Updated: Apr 25, 2020
Happy Arbor Day! Did you plant a tree today?
33 years ago today, I planted this ponderosa pine. I was so excited to bring this seedling home. I was 10 years old. My parents had just split up the previous summer and we lived with my grandparents. Although, we didn’t always plant a tree on Arbor Day, because I did plant many as a child. We planted trees for the Challenger victims one year, for instance.
Anyways, trees were a big deal in our family. My dad at the time worked in Forestry and was a wildland firefighter. Every time we’d go to the hills would be a test.
“What is this tree?” My dad would ask holding needles that are about 4 inches long with 3 needles sheathed together, that he just plucked. “Ponderosa Pine!” Us three kids would exclaim. “Right!”
Pointing (with his lips mind you) to a small Christmas tree looking tree... “Douglas fir” we said again unanimously.
“Right! What about that one?” Pointing (again with his lips) to a grand tree with a floppy top. “Western Hemlock!” I was always the first to exclaim. How many lodge pole pine needles per sheath?” He then would then ask. “2” Lynn would always yell out first. My dad would always point out how on the forest service side of the hills you will see mass clear cuts. Yet, on the reservation side we do selective cutting and we replant. So, it never looks bare. So, I knew at a young age the importance of caring for not just our environment but our ecosystems. So, you see I just had to plant that tree.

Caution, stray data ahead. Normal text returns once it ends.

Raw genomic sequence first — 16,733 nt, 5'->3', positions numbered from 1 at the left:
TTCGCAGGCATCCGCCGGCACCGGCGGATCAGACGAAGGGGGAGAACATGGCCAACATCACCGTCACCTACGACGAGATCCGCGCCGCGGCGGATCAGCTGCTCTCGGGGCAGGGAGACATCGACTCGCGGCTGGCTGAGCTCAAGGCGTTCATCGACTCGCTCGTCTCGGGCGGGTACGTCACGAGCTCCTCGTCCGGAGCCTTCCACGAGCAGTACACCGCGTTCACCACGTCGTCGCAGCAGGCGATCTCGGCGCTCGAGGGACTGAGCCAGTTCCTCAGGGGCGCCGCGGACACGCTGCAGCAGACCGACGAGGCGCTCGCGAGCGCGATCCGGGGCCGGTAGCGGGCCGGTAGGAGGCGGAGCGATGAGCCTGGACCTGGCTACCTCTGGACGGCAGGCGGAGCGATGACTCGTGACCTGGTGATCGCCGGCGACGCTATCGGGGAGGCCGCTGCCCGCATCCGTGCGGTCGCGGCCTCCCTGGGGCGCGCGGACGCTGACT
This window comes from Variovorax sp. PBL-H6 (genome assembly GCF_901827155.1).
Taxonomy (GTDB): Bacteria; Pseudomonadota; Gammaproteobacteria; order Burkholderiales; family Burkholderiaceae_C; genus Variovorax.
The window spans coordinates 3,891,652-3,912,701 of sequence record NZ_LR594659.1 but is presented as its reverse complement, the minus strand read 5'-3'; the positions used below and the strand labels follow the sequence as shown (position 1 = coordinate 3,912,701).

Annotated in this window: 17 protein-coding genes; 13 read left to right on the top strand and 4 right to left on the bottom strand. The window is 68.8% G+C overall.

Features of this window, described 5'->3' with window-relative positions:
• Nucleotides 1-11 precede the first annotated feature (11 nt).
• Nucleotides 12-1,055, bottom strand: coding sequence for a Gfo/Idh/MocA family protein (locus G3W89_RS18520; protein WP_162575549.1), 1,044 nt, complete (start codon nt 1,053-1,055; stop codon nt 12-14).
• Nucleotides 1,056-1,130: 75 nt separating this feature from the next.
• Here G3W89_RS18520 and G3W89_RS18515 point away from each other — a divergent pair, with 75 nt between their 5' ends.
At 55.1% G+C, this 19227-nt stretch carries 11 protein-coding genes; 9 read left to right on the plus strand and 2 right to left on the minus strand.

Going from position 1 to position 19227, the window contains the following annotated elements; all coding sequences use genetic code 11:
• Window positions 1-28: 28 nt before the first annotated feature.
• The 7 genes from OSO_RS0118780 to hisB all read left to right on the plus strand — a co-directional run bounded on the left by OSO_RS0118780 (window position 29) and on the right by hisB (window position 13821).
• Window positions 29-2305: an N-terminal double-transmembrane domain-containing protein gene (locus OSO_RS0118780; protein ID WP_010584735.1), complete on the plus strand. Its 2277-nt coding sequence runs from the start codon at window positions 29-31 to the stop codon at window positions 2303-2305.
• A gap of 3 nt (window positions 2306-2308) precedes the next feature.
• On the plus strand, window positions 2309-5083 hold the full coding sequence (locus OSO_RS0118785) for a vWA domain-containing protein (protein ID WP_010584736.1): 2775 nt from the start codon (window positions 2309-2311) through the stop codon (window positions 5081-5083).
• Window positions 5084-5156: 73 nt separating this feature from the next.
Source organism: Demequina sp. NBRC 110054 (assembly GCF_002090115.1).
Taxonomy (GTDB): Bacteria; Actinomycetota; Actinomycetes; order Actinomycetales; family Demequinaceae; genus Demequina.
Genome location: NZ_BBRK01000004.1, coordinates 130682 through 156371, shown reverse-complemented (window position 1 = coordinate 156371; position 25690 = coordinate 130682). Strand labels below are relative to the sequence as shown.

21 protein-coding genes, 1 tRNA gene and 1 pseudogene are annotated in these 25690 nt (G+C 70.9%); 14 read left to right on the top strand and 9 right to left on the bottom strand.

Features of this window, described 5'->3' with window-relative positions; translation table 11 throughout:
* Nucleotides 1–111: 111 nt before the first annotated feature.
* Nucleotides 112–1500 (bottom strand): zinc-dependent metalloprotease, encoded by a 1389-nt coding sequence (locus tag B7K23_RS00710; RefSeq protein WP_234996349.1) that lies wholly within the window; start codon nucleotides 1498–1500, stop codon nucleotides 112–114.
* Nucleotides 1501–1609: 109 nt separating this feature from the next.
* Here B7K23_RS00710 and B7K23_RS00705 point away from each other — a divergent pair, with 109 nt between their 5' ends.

That brings me back to my parents are split up and we live with my grandparents. My mom’s parents. My Grandma Rose was a secretary at a Insurance agency in Toppenish. My Grandpa Newton Humphrey Harris, now that’s a name, enit? Haha anyways was a legit farmer and because my mom worked and was going to college. He got the honor of being home with us.
So, there I was holding this seedling in my hand, that I received at school for Arbor Day, the bottom wrapped with wet paper towel and Saran Wrap. “Can I plant it?” Holding it out in my hands for my Grandpa to see. He had a strange look on is face, probably why is the child who have to fight tooth and nail to pull weeds wants to plant this seedling? Well, his face showed he wasn’t going to ponder over it too long. “Ok” he said. “Let’s find a spot.”
I followed my grandpa Newt out side. He always smelled of Earth, not dirt, Earth. This is probably due to he was arms deep in his garden and he never showered, like once a week at most. He always had on baggy khaki pants and a flannel shirt. Still the outfit of famworkers everywhere. I followed him to the edge of the garden. “You can plant it here” he said pointing (with his finger mind you). “The garden hose doesn’t reach out here so you’re going to have to fill up buckets to water it. You have to water it everyday.” “I will”. I told him with a pure heart and I did. It later earned the name of Charlie Brown because it looked exactly like the Charlie Brown Christmas tree. Now I can see it needs a new name. As you can see, big things do grow from tiny seeds.